Road Trip: Searching for Stars

Road Trip: Searching for Stars
Experience the cosmos in San Diego, Julian, Borrego Springs, and Twentynine Palms

On the first-ever road trip edition of the California Now Podcast, host Soterios Johnson gets out of the studio and explores Southern California’s awe-inspiring night sky. His stargazing adventure begins in sunny San Diego: After selecting the perfect set of wheels, Johnson jets to the Fleet Science Center to get a sense of our solar system and learn the best practices for star sighting. Then it’s time to dig into some earthly delights (hold the hot sauce) at Roberto’s Taco Shop before heading east toward the desert.

A stop in the mountain town of Julian provides the opportunity to visit a bed-and-breakfast, that caters to amateur astronomers. Just before sunset, Johnson arrives in Anza-Borrego Desert State Park, the only International Dark Sky Community in the state of California, to enjoy a guided tour through the universe. After a luxurious night at La Casa Del Zorro, Johnson drives through Joshua Tree National Park—he takes the less-traveled Southern Entrance and as a result enjoys relative solitude—as he continues on to learn about a star party in Twentynine Palms.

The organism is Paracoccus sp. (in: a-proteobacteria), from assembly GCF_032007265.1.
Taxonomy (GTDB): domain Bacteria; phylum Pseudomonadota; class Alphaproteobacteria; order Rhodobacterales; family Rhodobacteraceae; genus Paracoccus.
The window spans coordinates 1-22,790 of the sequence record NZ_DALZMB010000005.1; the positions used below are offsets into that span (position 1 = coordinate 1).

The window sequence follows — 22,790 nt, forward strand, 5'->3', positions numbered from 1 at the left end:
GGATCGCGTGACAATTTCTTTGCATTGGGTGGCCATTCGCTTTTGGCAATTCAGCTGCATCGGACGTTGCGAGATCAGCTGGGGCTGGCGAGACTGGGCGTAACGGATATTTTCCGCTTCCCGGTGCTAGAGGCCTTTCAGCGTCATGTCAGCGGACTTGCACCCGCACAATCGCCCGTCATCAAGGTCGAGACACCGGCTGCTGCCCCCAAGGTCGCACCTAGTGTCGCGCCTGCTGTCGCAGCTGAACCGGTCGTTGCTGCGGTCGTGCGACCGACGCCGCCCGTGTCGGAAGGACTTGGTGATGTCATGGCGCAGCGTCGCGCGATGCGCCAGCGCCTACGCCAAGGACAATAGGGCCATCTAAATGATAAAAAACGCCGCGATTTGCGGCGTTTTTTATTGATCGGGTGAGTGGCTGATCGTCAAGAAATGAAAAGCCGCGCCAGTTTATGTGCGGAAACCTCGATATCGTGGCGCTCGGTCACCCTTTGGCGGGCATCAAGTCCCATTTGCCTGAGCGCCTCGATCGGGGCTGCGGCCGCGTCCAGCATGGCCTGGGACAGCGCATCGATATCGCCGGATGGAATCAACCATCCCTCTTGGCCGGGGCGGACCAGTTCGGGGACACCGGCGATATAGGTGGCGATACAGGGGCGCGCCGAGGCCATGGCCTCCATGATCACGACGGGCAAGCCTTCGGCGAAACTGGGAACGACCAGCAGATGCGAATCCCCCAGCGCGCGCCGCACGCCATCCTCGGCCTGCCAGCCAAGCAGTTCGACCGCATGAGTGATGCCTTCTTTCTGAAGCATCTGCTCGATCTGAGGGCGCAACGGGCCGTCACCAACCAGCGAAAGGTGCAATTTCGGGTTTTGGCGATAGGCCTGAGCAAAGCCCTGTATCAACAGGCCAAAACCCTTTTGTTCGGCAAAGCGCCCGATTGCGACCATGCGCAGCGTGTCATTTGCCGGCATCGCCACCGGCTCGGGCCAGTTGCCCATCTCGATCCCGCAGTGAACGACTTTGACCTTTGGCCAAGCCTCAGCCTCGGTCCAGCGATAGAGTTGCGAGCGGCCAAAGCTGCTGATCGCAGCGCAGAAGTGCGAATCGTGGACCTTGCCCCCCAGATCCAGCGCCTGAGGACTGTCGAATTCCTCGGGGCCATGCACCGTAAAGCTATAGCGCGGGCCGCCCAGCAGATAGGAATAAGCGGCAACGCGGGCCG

To order a copy of California Road Trips: 50 Life-Changing Adventures, a high-end publication that includes more about this itinerary (and 49 others), please click here.

Guests

Resources

Our road trip starts in San Diego where cloudless skies produce many clear nights.

A trip to the town of Julian means a stop at the Observer’s Inn, a bed-and-breakfast and observatory with 11 professional-grade telescopes.

In the Anza-Borrego Desert, astronomer Dennis Mammana provides a tour of celestial beings.

A drive north to the Sky’s the Limit Observatory is punctuated by stops at an imaginative sculpture garden and an endangered animal sighting.

 

About the Host

Soterios Johnson, formerly the local host of National Public Radio’s Morning Edition on radio station WNYC, moved from New York City to Davis, Calif., in 2016 and is just getting to know his surroundings. By combining his journalistic instincts with his personal curiosity, Johnson will use the California Now platform to develop a deeper understanding of his adopted home.